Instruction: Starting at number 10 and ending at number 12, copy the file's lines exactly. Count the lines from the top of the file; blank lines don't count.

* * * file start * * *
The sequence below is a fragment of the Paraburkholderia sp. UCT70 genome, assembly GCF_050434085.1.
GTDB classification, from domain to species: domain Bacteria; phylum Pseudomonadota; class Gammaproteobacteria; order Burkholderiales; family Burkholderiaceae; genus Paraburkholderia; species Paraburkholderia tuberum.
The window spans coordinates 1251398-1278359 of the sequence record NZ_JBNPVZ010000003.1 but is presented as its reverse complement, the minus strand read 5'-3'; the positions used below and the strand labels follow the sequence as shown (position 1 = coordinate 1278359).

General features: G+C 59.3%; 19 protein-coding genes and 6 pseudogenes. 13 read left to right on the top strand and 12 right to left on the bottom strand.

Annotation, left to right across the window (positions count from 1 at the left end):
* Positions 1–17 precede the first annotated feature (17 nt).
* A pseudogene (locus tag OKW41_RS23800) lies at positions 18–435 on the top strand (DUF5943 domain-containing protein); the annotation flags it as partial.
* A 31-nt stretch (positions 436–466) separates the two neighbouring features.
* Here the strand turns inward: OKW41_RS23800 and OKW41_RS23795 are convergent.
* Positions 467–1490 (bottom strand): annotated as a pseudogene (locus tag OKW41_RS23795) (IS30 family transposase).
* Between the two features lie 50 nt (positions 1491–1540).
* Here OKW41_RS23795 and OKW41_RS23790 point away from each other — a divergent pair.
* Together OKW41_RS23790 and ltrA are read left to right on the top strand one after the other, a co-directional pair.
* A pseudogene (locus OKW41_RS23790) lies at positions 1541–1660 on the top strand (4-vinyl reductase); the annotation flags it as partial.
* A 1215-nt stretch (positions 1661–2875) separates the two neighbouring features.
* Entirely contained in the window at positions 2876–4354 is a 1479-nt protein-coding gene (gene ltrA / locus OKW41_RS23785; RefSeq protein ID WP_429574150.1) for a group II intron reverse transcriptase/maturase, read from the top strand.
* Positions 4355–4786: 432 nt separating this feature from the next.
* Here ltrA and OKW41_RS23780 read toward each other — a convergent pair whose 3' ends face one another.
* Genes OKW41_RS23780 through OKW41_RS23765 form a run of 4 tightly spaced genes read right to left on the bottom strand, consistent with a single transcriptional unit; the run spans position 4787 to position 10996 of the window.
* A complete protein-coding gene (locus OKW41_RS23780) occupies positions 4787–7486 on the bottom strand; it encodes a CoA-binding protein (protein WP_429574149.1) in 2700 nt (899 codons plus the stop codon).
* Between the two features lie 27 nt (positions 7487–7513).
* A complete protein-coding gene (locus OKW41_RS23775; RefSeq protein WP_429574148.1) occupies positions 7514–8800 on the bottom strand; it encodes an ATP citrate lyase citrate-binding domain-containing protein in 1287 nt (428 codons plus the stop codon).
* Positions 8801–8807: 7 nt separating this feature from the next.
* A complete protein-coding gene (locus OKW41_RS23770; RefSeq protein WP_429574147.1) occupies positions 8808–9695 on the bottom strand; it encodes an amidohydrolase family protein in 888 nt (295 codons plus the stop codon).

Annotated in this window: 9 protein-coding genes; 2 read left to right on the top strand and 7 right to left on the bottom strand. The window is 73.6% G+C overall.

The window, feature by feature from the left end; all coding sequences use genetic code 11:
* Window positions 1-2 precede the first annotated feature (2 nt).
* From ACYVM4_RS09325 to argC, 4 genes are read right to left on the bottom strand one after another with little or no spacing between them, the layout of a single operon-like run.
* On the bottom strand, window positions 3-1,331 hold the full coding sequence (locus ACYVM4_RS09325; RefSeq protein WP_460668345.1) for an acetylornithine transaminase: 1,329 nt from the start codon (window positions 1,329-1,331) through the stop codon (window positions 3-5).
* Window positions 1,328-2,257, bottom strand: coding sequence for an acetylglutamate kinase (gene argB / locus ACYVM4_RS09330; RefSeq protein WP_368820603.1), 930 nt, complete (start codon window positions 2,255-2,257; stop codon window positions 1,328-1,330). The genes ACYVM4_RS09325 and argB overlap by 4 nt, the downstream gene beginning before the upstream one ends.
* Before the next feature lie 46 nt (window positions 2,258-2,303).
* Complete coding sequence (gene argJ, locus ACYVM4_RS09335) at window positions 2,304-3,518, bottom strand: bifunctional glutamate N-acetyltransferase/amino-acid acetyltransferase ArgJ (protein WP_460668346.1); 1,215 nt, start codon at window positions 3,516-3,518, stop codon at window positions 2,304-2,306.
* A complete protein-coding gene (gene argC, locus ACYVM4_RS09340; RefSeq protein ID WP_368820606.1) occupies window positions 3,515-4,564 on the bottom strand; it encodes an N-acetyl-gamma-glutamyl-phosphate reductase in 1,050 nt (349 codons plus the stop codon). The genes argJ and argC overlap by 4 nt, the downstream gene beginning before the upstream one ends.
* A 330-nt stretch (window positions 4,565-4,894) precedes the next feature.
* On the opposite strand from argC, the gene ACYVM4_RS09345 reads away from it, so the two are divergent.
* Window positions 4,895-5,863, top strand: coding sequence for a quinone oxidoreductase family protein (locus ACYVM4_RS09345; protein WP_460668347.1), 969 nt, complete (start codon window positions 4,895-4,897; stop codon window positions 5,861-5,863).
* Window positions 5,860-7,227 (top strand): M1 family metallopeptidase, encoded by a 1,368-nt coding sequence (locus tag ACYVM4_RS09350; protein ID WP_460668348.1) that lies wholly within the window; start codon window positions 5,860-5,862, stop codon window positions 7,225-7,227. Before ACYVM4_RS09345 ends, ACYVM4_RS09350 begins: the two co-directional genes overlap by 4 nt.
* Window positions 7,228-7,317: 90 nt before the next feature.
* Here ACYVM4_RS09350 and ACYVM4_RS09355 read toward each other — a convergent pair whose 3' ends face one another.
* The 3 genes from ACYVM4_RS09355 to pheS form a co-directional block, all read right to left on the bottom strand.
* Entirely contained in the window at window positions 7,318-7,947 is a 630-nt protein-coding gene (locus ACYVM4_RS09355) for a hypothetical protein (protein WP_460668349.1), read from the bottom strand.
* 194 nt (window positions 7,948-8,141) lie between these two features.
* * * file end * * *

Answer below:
* Positions 467–1490 (bottom strand): annotated as a pseudogene (locus tag OKW41_RS23795) (IS30 family transposase).
* Between the two features lie 50 nt (positions 1491–1540).
* Here OKW41_RS23795 and OKW41_RS23790 point away from each other — a divergent pair.